Such closeness surely seemed miraculous as COVID-19 crested in Europe, when Petite maman began production last November. Loss was—is—the year’s cruel, insistent fact, and mourning its murmuring undertow. Sciamma responded by sketching a slim, 72-minute fable (albeit written, presciently, pre-pandemic) in which a family’s pain unspools across isolation. Her frequent cinematographer Claire Mathon limpidly shot the fall foliage outside Paris, while the domestic interiors occupied a single, coextensive set, inflected to cue both their difference and overlap. One tell is some garish chartreuse wallpaper, backdropping much of kid-Marion’s home but reduced to a vertical patch in Nelly’s, evoking a portal or door. Past and present superimpose like layered tracing paper or, in this case, redecoration. This fantastic double vision develops an image from Portrait wherein the painter is haunted by a lambent apparition of her lover in the wedding gown worn at their parting, which has not yet transpired. In other words, love foresees loss; grief coils time into a knot, looping back upon itself.
But Petite maman mines bracing pleasures from memory’s echoes. Nelly is able to walk around an animate diorama of her still-living grandmother’s house, regarding each object as it was then, thrumming with daily use, versus the inert version her father is busy emptying; having learned to anticipate death, she savours this precious contact. She helps her grandma with arrow-word puzzles, seeks help in finagling a necktie for dress-up. Marion, too, gleans a chance “to see it one last time,” a gnomic line that could refer either to her eventual return or her sojourn into childhood, as if she has been rewinding her life like an old videotape. That sense of re-experiencing youth with an intensified awareness of its impermanence is spelled out in a scene where Nelly and her grandma sing “Happy Birthday” to Marion, now nine; when their voices fade, she insists on a do-over. The whole film rests in her brief word: “Again.”
And how do Nelly and Marion seize their rare “again?” Mostly, they play. With some exceptions, questions and ruminations are deferred in favour of the abstracting artificiality of make-believe. Together they stage a drama where each slips into outsized personas: a countess and maid, in reference to Portrait; an inspector; an American businessman who has, Nelly deadpans, “a Coca-Cola plant in France.” Such scenes slot seamlessly into their surroundings, so that one girl will ask the other, “How did you die?” and seconds pass before we catch onto the joke. These moments destabilize the whole, making reality scan like an extension of their fantasies—the play seeming more real and the real more playful, tenuous.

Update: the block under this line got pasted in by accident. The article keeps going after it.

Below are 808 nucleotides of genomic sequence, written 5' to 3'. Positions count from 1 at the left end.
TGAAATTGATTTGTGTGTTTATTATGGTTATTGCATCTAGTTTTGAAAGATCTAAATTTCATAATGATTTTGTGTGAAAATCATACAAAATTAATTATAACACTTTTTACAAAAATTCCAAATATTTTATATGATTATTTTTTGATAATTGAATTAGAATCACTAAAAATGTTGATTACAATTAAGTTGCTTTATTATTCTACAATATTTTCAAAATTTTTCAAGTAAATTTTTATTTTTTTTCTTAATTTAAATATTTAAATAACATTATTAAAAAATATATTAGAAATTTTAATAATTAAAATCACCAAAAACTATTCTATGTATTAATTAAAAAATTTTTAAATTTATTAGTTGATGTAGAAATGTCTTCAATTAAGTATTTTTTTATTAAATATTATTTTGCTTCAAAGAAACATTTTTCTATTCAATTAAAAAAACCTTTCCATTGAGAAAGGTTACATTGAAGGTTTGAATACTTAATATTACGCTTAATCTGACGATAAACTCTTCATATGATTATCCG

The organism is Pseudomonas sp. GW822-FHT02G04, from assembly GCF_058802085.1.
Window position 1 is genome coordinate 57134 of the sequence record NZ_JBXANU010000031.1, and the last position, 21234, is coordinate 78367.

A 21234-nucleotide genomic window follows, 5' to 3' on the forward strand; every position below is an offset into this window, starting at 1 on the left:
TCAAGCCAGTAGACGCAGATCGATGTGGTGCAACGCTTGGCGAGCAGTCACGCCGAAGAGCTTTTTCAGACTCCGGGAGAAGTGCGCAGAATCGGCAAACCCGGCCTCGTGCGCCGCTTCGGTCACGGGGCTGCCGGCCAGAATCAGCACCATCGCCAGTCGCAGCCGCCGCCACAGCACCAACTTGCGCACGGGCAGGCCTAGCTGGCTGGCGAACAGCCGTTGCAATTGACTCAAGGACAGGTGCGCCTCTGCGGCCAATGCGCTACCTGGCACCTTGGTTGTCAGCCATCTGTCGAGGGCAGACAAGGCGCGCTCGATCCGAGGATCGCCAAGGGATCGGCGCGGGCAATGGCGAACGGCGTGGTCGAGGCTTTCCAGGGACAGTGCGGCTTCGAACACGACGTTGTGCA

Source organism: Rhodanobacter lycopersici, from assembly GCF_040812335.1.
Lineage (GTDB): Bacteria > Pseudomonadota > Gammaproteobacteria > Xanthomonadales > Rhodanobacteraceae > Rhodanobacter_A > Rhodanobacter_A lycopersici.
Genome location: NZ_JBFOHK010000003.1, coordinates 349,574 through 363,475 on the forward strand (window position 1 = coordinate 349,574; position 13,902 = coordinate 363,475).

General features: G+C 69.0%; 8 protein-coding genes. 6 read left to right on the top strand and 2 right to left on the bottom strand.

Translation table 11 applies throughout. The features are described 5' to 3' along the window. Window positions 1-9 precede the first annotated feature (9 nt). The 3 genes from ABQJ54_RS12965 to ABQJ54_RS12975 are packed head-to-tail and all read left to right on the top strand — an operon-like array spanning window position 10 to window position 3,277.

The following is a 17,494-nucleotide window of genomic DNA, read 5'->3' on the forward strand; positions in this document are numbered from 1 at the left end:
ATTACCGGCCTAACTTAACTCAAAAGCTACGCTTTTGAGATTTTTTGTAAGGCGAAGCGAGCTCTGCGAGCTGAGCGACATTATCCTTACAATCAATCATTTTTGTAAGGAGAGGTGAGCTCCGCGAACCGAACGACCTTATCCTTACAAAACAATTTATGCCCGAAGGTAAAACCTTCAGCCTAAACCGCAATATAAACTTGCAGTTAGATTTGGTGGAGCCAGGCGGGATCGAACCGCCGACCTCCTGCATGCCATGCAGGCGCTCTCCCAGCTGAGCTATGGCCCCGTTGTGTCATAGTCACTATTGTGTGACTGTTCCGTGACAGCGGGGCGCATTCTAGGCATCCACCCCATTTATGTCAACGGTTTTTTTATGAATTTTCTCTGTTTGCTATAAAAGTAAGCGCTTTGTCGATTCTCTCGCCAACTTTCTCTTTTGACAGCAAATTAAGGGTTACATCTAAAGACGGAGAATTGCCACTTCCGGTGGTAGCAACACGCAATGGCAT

Is Marion Nelly’s true mother, or another ghost, a consoling escape? Petite maman skirts answers, and although its naturalism is firmly rooted, Marion bestows Nelly with such exquisite absolution regarding their relationship that the film may be more compelling as wish fulfilment. Indeed, Nelly’s father quite literally fulfils her wishes: judging her too preoccupied for a bedtime story, he proposes “teleporting to tomorrow” and flips the light switch, precisely matching a cut to the forest hut the next day which recasts his words as a spell and lends the impression that the diegesis can be disrupted at any moment.
Hence an alternate title: Playing and Reality. In that landmark text probing how and why children play, the psychoanalyst D.W. Winnicott wrote: “The mother’s main task (next to providing an opportunity for illusion) is disillusionment.” Petite maman’s mother and daughterrevel in illusion but balk at disillusionment. Gothic shades lurk beneath, implying the grandmother’s fretting is in part what entraps her afflicted daughter. Early on, the duo hunches over a board game, and Nelly says, “You’re in the dungeon, back to square one,” just as her grand-mère chides Marion for riskily venturing out. These muted traumas stay tantalizingly murky. Nevertheless, I found myself resisting Marion’s repeated reassurances, which struck me as too conciliatory, like dialogue heard in heaven. What child of a melancholy maman doesn’t long to be told, of her future birth, “I’m already thinking about you?” How much thornier is a mother who can love and regret in one breath? Sciamma’s storytelling seems to be teetering on a precipice, set either to harden into schema or sink back into the stewy neuroses that so roiled Naissance des pieuvres and Tomboy—pitched, like fairy tales, beyond adult comprehension.